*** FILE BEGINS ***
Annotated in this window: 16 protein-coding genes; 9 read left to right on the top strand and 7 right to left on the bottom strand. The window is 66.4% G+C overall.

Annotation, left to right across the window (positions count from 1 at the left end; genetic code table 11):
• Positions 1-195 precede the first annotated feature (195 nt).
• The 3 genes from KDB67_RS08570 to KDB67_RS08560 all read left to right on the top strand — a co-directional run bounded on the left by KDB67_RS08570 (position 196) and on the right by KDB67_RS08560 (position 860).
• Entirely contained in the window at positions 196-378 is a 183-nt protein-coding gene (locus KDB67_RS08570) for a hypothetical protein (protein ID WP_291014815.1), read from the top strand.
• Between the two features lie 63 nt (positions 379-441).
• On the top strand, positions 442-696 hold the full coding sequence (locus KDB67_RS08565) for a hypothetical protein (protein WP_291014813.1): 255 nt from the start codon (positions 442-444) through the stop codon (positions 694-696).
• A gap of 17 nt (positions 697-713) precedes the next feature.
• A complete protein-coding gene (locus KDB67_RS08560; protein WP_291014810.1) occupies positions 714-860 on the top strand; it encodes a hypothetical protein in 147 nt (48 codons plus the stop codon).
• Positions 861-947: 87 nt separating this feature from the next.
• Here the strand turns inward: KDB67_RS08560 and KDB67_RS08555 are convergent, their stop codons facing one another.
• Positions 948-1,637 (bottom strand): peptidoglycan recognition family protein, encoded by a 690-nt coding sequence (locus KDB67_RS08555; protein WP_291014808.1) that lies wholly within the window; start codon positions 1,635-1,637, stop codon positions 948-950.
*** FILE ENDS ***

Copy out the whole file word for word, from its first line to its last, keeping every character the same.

Annotated in this window: 16 protein-coding genes; 9 read left to right on the top strand and 7 right to left on the bottom strand. The window is 66.4% G+C overall.

Annotation, left to right across the window (positions count from 1 at the left end; genetic code table 11):
• Positions 1-195 precede the first annotated feature (195 nt).
• The 3 genes from KDB67_RS08570 to KDB67_RS08560 all read left to right on the top strand — a co-directional run bounded on the left by KDB67_RS08570 (position 196) and on the right by KDB67_RS08560 (position 860).
• Entirely contained in the window at positions 196-378 is a 183-nt protein-coding gene (locus KDB67_RS08570) for a hypothetical protein (protein ID WP_291014815.1), read from the top strand.
• Between the two features lie 63 nt (positions 379-441).
• On the top strand, positions 442-696 hold the full coding sequence (locus KDB67_RS08565) for a hypothetical protein (protein WP_291014813.1): 255 nt from the start codon (positions 442-444) through the stop codon (positions 694-696).
• A gap of 17 nt (positions 697-713) precedes the next feature.
• A complete protein-coding gene (locus KDB67_RS08560; protein WP_291014810.1) occupies positions 714-860 on the top strand; it encodes a hypothetical protein in 147 nt (48 codons plus the stop codon).
• Positions 861-947: 87 nt separating this feature from the next.
• Here the strand turns inward: KDB67_RS08560 and KDB67_RS08555 are convergent, their stop codons facing one another.
• Positions 948-1,637 (bottom strand): peptidoglycan recognition family protein, encoded by a 690-nt coding sequence (locus KDB67_RS08555; protein WP_291014808.1) that lies wholly within the window; start codon positions 1,635-1,637, stop codon positions 948-950.